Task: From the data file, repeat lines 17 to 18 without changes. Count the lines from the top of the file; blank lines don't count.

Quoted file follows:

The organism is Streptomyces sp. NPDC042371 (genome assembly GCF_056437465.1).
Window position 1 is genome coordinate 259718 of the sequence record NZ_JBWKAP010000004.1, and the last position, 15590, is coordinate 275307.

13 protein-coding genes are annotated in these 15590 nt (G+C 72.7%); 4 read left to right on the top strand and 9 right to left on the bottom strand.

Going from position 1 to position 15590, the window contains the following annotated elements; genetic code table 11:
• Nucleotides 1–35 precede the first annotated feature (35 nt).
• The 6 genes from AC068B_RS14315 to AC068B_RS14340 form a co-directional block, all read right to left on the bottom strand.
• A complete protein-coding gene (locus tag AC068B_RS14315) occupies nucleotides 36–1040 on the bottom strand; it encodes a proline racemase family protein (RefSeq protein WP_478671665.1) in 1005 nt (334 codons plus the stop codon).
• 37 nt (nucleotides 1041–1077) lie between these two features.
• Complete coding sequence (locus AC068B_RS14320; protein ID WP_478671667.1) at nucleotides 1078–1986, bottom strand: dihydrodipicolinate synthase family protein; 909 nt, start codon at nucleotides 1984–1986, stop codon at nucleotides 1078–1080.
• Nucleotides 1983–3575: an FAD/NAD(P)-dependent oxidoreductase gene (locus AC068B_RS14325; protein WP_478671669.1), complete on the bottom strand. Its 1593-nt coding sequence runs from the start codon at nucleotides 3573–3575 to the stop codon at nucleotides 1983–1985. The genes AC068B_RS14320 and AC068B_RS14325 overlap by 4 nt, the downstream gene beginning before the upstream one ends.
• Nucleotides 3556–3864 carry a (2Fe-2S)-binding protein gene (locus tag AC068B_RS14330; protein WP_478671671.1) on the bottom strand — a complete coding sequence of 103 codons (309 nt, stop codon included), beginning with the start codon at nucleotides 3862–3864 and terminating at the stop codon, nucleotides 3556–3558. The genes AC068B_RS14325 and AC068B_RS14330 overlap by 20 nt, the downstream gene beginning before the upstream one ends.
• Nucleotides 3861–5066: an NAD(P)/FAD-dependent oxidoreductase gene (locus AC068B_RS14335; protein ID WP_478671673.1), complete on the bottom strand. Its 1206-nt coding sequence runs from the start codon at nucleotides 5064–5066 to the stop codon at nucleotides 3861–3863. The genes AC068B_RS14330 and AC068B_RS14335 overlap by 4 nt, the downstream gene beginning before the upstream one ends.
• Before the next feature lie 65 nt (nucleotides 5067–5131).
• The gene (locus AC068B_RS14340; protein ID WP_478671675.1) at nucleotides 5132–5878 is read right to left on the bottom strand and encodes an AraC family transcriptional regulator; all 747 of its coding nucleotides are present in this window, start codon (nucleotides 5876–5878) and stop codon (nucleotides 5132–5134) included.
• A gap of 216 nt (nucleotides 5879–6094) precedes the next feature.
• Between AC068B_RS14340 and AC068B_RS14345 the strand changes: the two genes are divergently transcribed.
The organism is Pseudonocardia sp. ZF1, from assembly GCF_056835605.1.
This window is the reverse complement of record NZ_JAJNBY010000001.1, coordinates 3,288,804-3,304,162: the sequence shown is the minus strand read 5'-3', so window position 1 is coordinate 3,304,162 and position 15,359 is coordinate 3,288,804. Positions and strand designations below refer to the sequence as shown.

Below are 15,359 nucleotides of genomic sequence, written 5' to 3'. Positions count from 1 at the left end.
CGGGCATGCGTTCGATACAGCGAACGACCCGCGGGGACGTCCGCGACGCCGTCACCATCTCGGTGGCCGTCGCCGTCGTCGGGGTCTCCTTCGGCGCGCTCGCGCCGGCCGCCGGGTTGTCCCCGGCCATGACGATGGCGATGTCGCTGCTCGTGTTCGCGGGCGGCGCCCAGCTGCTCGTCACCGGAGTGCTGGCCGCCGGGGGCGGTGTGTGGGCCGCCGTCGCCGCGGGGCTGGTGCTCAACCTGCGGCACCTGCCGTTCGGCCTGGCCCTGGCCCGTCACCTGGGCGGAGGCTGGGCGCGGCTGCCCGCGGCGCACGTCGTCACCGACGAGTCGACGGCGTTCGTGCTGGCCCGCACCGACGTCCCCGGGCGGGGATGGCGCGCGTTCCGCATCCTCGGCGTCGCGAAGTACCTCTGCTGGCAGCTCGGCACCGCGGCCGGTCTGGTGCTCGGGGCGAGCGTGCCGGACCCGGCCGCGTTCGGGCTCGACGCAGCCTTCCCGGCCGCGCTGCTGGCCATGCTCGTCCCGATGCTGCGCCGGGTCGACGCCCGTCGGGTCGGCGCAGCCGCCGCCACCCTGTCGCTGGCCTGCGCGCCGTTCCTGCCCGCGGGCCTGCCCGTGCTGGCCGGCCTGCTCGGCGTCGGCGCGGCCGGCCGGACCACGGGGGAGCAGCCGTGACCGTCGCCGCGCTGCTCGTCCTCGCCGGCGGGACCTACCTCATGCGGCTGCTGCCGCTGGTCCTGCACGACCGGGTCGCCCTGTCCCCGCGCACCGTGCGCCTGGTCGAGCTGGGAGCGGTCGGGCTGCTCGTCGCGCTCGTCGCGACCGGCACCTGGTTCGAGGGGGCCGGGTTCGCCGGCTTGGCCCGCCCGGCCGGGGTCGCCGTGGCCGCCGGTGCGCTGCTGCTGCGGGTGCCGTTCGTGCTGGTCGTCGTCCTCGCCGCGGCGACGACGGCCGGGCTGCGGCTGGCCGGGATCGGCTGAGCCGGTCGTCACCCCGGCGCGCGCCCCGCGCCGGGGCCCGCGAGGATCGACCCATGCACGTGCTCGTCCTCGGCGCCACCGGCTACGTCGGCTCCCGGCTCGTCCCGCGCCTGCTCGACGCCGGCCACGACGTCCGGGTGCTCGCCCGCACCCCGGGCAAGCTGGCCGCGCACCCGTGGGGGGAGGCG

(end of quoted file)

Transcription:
The organism is Pseudonocardia sp. ZF1, from assembly GCF_056835605.1.
This window is the reverse complement of record NZ_JAJNBY010000001.1, coordinates 3,288,804-3,304,162: the sequence shown is the minus strand read 5'-3', so window position 1 is coordinate 3,304,162 and position 15,359 is coordinate 3,288,804. Positions and strand designations below refer to the sequence as shown.